The woman sought "Samuel" out. Samuel's team came to the area a couple of times every month to distribute food aid to the thousands of Syrian refugees spread out across Lebanon's countryside. The refugees live in very rough conditions with little opportunity for work or school. Over the years, Samuel's team developed many friendships with the mostly Muslim refugees, giving the team many opportunities to share Jesus' love with them.
"Hanan" heard about the Christians through friends and invited the team to come to her house. A widow in her 40s, Hanan lived with her mother and other older female relatives in one of the Lebanese fields where Syria refugees have made their homes in makeshift buildings. Her adult children had gone to Turkey early in the conflict, but Hanan and the older female relatives stayed. When the daily bombings in their village finally destroyed their home, they fled to the Lebanese fields.
During their first meeting with Hanan and the women, the team showed them the JESUS film. "I talked with them about God's love and presented the gospel," Samuel said.
After the film, Hanan's mother, a woman in her 80s, and the other older women began to cry. "They had never heard anything about the gospel and Jesus Christ," said Samuel.
With tears in their eyes, the family prayed with the team, and Samuel and the others began to visit them twice a month. Samuel felt a special bond with the family, because they came from the same province as his father's family. Every other week, they studied the Bible together, and Samuel taught them how Bible stories could change their lives. He gave Hanan a New Testament, and she began reading it consistently.
When Hanan reached a point where she felt comfortable in her friendship with Samuel, she told him something that revealed her surprising and troubling past.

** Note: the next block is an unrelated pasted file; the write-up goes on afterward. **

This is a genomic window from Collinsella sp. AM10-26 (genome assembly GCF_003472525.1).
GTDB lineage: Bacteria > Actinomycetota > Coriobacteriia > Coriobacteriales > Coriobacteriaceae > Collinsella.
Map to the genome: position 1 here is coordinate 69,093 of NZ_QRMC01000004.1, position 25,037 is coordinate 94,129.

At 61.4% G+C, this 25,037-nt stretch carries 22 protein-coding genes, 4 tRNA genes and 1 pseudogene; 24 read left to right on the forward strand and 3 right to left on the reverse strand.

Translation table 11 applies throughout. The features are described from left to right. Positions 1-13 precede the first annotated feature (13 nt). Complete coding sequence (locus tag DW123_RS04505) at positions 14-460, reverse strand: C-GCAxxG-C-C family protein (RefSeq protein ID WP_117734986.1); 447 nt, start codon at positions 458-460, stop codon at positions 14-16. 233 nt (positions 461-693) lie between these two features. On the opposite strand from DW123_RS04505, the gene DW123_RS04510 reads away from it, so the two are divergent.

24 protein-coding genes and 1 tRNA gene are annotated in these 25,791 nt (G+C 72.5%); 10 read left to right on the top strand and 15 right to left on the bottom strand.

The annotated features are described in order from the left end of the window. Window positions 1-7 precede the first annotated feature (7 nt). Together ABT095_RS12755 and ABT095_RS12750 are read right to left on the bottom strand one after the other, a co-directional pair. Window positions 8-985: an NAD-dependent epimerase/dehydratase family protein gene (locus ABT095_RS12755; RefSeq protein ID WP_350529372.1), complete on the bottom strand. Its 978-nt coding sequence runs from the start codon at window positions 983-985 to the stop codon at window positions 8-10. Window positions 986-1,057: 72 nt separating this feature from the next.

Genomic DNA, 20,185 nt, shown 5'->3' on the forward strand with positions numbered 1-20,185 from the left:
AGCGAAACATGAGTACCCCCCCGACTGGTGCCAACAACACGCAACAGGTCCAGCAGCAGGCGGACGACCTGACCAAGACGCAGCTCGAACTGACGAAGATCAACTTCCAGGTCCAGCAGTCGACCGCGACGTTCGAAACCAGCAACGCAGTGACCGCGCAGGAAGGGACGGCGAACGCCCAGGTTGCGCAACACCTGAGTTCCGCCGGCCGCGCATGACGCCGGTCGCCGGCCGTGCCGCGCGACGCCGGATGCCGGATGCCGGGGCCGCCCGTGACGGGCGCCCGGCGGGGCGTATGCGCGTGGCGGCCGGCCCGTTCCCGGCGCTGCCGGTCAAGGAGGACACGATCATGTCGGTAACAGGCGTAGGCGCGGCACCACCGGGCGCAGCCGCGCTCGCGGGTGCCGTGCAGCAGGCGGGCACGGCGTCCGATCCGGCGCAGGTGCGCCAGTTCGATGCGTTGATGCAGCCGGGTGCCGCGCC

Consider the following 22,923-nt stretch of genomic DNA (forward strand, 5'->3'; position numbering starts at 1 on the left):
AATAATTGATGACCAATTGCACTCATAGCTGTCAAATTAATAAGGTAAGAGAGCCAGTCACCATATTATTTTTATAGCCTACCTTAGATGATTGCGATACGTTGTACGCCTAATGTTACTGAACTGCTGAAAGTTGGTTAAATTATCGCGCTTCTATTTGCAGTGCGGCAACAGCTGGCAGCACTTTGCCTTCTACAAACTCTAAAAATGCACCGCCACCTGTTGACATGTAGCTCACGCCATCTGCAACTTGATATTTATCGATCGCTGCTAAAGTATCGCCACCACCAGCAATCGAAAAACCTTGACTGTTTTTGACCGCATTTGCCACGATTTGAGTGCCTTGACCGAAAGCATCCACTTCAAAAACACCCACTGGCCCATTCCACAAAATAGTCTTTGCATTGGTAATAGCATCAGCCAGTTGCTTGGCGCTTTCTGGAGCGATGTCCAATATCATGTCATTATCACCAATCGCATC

An AK-47 in Hand
Hanan told Samuel that in Syria, she had been a member of Jabat al-Nursra, now known as Jabhat Fateh al-Sham. The group had been the al-Qaida affiliate in Syria and is one of the major Islamist rebel groups fighting against the Syrian government. Hanan was also a nurse.
"I would care for their wounds," said Hanan of her fellow jihadis, "and carry an AK-47 in the other hand."
For the Sunni-background woman, the Islamist group were freedom fighters warring against an unjust government, and she wanted to play her part. But her relationship with Jesus was slowly transforming her heart as she learned more about the true peace and freedom that God offers through Jesus.
Samuel met with her every few weeks for more than a year before Hanan suddenly disappeared. "I do not know the status of her faith, whether she is still walking with the Lord or not," said Samuel. She had told Samuel that she was hoping to return to Syria, but the refugees often leave suddenly when an opportunity for work or housing comes up or when they are granted a visa to another country.
"[It] makes us sad to lose them, but happy that they take the gospel with them, and that's what we see God doing. These refugees meet the Lord, and they are taking the gospel with them as they travel to Europe or a different part of the world," said Samuel.
VOM equips front-line workers, like Samuel, who are uniquely reaching people with the message of the gospel. Please continue to pray that God's kingdom will expand through their efforts. If you would like to participate in supporting these front-line workers, click here.
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